And here I am in that awkward place where, despite having connected earnestly with several moments in the story, and despite appreciating the overall narrative technique, I found the contributor note to be more enlightening on the whole than the story. I suspect it would succeed wildly, however, as a first story in a collection of linked stories about Pat, Sam and the family they eventually form, and it just so happens Ko has written some of those linked stories. This one interested me greatly in finding out where these people went next.

But first, what we have in front of us: A nascent-relationship story told by alternating points of view. I was thinking how much this reminded me of Groff’s earlier story, where the characters were isolated, not sharing much, but the reader connected them. Turns out Ko makes exactly that point in her Contributor Note, admitting “The story came together when I stopped resisting the alternate points of view.” I’ve read that before, a writer not wanting to write the story that wants to be written, and discovering that it’s so much better when you let the story tell itself as it wants to be told.

Well-written moments abound. There’s an incident of racism in a New Jersey restaurant, and again that isolation becomes a force: Pat is relieved that Sam didn’t make a scene when white families are seated while their Chinese family – or pseudofamily, since he’s just a date at this point – is left waiting, but he wonders if she’s disappointed at his lack of confrontation. And as the reader, I have to smile at the implied chauvinism: if she felt confrontation was a good idea, why wouldn’t she have done it herself?

Another nice moment, and a subtle one, comes when Sam, on their first date after having met at a party, tells Pat her husband died.

“It was almost a year ago.”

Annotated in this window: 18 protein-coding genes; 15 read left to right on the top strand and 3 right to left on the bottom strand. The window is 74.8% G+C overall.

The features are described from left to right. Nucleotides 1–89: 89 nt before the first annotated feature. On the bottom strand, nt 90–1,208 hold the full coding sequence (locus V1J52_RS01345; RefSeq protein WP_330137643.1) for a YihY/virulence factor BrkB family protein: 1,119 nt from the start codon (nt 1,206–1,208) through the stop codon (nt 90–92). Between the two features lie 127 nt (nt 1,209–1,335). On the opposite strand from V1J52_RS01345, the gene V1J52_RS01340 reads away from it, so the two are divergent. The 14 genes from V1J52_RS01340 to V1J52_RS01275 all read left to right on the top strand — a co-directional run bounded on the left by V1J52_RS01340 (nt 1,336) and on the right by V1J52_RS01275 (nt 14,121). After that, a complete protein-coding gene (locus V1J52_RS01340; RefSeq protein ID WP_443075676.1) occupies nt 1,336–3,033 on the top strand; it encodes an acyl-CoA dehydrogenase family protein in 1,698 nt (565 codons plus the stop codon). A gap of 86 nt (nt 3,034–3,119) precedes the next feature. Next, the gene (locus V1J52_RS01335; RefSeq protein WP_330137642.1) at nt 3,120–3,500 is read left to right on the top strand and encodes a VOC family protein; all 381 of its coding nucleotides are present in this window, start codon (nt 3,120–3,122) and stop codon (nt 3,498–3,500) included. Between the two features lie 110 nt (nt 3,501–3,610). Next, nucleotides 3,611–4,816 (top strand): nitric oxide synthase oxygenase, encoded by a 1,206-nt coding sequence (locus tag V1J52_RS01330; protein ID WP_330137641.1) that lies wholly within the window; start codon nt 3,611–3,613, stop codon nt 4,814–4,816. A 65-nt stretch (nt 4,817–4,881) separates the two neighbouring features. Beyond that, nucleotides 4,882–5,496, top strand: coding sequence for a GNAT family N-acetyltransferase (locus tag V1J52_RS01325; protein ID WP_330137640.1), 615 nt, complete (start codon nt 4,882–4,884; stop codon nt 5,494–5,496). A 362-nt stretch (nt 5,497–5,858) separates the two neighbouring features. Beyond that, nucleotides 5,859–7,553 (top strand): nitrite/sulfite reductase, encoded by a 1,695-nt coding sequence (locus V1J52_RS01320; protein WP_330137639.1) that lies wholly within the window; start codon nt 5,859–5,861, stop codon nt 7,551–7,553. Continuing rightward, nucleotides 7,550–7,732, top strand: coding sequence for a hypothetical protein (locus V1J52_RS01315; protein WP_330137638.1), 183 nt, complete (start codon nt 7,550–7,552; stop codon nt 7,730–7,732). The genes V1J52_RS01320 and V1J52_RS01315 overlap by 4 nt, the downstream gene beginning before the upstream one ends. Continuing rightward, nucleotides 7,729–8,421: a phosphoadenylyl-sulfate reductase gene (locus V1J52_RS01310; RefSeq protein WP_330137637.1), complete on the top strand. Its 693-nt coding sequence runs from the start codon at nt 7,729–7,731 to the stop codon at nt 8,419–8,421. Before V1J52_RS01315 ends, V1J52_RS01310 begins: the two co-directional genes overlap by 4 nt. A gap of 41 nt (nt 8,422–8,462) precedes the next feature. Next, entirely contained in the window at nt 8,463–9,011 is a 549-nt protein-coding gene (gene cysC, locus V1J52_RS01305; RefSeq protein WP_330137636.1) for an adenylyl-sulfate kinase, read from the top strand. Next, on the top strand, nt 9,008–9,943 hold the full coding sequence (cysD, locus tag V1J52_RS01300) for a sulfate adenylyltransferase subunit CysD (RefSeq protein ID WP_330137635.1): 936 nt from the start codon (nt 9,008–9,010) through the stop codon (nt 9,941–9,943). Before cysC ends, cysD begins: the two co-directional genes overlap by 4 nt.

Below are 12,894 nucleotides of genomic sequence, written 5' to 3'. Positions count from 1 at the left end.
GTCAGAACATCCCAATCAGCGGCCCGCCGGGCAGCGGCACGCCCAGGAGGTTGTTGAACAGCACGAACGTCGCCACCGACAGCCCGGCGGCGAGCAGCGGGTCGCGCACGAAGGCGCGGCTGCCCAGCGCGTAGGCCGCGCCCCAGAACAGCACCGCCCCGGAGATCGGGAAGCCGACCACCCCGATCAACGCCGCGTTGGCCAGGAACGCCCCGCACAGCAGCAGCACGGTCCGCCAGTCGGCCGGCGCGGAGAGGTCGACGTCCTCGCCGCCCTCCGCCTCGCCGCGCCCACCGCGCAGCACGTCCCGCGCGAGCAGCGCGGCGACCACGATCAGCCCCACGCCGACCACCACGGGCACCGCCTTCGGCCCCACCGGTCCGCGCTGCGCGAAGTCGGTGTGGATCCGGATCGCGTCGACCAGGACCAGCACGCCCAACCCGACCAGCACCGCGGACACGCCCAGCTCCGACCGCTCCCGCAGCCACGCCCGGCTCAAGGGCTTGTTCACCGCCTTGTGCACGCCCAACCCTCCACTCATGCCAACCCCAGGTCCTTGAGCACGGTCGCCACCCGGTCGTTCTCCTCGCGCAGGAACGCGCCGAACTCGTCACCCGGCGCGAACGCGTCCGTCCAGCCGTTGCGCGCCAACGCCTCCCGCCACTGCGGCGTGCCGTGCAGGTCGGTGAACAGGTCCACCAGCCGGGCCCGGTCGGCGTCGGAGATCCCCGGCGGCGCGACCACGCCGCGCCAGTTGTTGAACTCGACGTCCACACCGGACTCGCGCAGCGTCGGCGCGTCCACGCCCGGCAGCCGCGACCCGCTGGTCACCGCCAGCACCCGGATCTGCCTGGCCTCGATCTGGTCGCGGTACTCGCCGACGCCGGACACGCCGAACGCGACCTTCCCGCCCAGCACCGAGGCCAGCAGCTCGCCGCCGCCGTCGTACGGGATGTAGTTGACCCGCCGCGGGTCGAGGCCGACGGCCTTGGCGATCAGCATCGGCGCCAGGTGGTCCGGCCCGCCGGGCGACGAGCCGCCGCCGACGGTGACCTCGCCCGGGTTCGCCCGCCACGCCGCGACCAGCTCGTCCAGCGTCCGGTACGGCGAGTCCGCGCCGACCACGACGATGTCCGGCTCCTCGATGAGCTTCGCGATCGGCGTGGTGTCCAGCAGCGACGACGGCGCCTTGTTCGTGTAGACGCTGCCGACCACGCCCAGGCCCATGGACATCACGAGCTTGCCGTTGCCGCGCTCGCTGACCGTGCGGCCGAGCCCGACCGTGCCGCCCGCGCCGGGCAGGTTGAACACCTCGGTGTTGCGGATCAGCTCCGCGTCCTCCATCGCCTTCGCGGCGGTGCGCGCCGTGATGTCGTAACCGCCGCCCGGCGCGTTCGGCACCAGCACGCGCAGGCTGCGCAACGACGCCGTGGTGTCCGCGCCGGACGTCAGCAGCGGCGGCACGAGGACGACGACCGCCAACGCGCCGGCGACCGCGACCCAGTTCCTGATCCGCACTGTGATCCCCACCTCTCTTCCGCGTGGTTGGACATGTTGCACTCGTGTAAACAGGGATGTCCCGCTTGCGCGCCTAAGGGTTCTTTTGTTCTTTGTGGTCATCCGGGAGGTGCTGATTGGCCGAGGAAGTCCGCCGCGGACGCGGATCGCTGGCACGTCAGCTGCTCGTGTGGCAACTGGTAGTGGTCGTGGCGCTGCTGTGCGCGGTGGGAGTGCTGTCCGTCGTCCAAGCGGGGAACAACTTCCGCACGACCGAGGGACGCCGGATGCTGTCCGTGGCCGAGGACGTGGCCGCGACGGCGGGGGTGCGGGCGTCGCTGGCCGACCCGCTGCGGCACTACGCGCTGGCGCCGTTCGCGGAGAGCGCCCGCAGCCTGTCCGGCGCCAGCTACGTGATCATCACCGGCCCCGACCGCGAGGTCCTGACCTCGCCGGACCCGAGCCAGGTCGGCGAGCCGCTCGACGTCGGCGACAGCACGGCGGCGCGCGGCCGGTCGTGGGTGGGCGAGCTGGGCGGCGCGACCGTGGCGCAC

Only? Almost? “I’m sorry.”

We’re in Sam’s head, so he’s the one wondering if she’s saying, “It was only a year ago so don’t expect too much of me” or “It was almost a year ago so I’m ready to get on with my life.” But I wonder: does Pat know for sure if it’s almost or only?And what opinion does the reader bring? All that, conveyed in so few words. Very nice. And again, highlighting the isolation of a new relationship between two reserved people. How does anyone every manage to get past that? Slowly, laboriously, anxiously, we find out.

I like to think about the typography of the title in that vein. Not “Pat and Sam” or “Pat & Sam”, either of which would be more expected; fiction readers occasionally encounter ampersands but rarely plus signs, although they are both symbolizations of the Latin word for “and”, et. Today, the plus sign connotes addition, which makes the title a mathematical expression – not an equation, since there is no equals sign, which leaves us with the question: What do you get when you add Pat and Sam? This story holds no solution, only the question..

I was also quite fond of one of Sam’s observations, that at one point “Pat began to take on a new shape, that of the steely, vulnerable survivor. Someone who’d been wanted, before.” We all have those moments when we discover new information, and everything looks different. I was, as a teenager, panting after a boy, but when I saw him with a friend of mine I realized they were right together, and we were… not. Not at all. These moments can be hard, but they’re important. Reality is always important. Remember that going forward, by the way. There’s also Pat’s sense of unease in New Jersey, highlighted by her thought, as she walks through her back yard littered with autumn: “She had never raked leaves in her life.” And the perennial truism: “When you start to hope, then comes the danger.” Yep. Hope is the thing with feathers that, if we had any sense, we’d strangle before it ever chirped. But we don’t, because to do so is death.

But, as I said, to me the story works so much better as a first chapter. So when I discovered via the Contributor Note that it is in fact a first chapter – an origin story – I was a lot happier: